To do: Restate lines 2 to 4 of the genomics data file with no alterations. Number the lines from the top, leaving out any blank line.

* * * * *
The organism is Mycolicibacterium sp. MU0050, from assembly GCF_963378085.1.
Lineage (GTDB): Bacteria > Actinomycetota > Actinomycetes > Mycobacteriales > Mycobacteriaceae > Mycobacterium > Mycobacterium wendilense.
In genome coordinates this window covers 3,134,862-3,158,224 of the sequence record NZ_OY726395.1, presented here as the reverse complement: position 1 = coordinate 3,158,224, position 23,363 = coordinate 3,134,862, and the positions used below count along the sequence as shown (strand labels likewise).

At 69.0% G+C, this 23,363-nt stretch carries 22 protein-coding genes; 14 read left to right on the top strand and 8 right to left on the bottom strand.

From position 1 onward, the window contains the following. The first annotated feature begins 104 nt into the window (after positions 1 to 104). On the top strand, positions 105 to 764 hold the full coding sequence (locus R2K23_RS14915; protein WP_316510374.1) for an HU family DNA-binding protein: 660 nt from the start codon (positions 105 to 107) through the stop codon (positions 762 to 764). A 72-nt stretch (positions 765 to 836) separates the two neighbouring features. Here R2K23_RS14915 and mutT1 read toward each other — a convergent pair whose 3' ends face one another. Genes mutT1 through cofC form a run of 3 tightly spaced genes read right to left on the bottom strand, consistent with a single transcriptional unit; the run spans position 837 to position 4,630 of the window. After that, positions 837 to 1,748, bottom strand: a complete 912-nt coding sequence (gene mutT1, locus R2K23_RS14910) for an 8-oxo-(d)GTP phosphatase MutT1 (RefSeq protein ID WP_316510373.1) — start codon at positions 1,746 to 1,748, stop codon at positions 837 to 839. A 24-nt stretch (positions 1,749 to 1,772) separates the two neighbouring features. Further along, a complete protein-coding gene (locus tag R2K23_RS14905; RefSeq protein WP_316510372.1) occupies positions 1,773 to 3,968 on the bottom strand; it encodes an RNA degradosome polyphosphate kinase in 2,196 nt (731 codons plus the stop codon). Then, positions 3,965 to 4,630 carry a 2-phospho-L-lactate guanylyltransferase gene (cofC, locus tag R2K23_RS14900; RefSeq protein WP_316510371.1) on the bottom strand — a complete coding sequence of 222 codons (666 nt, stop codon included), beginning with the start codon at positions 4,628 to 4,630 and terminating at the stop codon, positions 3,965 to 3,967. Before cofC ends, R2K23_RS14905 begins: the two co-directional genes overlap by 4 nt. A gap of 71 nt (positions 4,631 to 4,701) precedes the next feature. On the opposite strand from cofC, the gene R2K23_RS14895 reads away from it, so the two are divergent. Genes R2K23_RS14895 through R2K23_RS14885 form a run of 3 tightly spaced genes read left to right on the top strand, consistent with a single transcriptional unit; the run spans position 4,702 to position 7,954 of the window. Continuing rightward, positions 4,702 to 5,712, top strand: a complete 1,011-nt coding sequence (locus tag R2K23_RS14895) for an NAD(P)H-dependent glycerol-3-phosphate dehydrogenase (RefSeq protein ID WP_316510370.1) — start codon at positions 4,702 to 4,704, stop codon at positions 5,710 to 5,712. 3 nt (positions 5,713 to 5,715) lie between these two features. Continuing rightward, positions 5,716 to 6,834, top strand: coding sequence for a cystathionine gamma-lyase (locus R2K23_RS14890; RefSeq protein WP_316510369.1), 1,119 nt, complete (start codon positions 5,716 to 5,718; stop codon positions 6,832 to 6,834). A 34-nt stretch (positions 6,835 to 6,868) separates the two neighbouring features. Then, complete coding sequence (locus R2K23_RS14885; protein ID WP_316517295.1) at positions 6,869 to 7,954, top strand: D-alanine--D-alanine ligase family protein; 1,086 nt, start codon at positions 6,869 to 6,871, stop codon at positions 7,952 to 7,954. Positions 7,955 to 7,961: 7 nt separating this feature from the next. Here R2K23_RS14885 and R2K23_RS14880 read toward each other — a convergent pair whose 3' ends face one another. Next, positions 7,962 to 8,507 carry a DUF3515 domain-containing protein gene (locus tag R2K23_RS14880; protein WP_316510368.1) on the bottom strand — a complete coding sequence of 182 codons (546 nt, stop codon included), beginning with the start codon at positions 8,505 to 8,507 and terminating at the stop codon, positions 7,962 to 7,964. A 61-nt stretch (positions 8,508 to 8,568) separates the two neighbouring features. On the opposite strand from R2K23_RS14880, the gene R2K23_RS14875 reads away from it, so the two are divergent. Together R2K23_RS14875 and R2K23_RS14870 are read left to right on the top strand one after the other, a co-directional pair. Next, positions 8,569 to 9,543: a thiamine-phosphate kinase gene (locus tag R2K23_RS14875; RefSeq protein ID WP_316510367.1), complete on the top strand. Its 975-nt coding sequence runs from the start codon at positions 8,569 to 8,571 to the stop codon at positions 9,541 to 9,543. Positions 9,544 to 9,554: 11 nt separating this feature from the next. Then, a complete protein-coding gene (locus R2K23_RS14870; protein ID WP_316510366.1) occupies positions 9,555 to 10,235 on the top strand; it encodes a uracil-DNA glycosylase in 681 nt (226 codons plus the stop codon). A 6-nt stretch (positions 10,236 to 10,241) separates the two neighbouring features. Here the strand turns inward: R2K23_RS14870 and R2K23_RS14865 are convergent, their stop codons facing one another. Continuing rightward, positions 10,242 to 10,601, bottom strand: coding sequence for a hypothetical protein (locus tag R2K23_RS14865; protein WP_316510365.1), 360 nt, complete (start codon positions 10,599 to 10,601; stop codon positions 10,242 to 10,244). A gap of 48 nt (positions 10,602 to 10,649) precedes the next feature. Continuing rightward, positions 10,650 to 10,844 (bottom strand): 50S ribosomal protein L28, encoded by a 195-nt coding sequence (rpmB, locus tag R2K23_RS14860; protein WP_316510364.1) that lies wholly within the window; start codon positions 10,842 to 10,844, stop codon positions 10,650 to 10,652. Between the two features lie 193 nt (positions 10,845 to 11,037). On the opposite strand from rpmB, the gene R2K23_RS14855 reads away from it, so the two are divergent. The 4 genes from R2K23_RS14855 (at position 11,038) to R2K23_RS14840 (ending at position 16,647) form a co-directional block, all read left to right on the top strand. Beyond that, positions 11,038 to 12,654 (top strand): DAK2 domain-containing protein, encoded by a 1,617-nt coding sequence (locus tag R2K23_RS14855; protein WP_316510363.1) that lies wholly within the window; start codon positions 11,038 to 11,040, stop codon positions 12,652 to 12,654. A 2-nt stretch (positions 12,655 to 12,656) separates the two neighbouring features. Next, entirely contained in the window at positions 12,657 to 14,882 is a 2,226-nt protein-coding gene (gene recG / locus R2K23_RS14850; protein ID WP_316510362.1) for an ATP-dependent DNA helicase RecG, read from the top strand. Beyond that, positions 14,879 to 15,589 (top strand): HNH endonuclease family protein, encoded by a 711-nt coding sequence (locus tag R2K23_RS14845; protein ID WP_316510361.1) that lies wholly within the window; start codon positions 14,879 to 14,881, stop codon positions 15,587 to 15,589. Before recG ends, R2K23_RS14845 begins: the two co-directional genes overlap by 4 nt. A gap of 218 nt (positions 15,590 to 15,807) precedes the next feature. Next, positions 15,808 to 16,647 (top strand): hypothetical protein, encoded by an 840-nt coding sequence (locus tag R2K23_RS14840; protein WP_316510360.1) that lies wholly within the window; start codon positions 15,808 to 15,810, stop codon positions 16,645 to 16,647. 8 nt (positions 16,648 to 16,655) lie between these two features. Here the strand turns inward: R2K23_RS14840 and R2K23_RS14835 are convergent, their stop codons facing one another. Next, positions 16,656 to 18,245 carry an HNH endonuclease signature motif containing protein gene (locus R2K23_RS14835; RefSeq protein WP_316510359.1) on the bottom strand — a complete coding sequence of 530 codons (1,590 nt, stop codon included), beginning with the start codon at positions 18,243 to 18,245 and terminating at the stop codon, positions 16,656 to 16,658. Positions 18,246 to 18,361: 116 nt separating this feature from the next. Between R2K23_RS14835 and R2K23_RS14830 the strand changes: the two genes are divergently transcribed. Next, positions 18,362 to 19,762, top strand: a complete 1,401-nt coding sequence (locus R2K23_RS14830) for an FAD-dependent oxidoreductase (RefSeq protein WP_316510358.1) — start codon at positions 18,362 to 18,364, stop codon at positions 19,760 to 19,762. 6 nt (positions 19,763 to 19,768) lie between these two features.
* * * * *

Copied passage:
Lineage (GTDB): Bacteria > Actinomycetota > Actinomycetes > Mycobacteriales > Mycobacteriaceae > Mycobacterium > Mycobacterium wendilense.
In genome coordinates this window covers 3,134,862-3,158,224 of the sequence record NZ_OY726395.1, presented here as the reverse complement: position 1 = coordinate 3,158,224, position 23,363 = coordinate 3,134,862, and the positions used below count along the sequence as shown (strand labels likewise).

At 69.0% G+C, this 23,363-nt stretch carries 22 protein-coding genes; 14 read left to right on the top strand and 8 right to left on the bottom strand.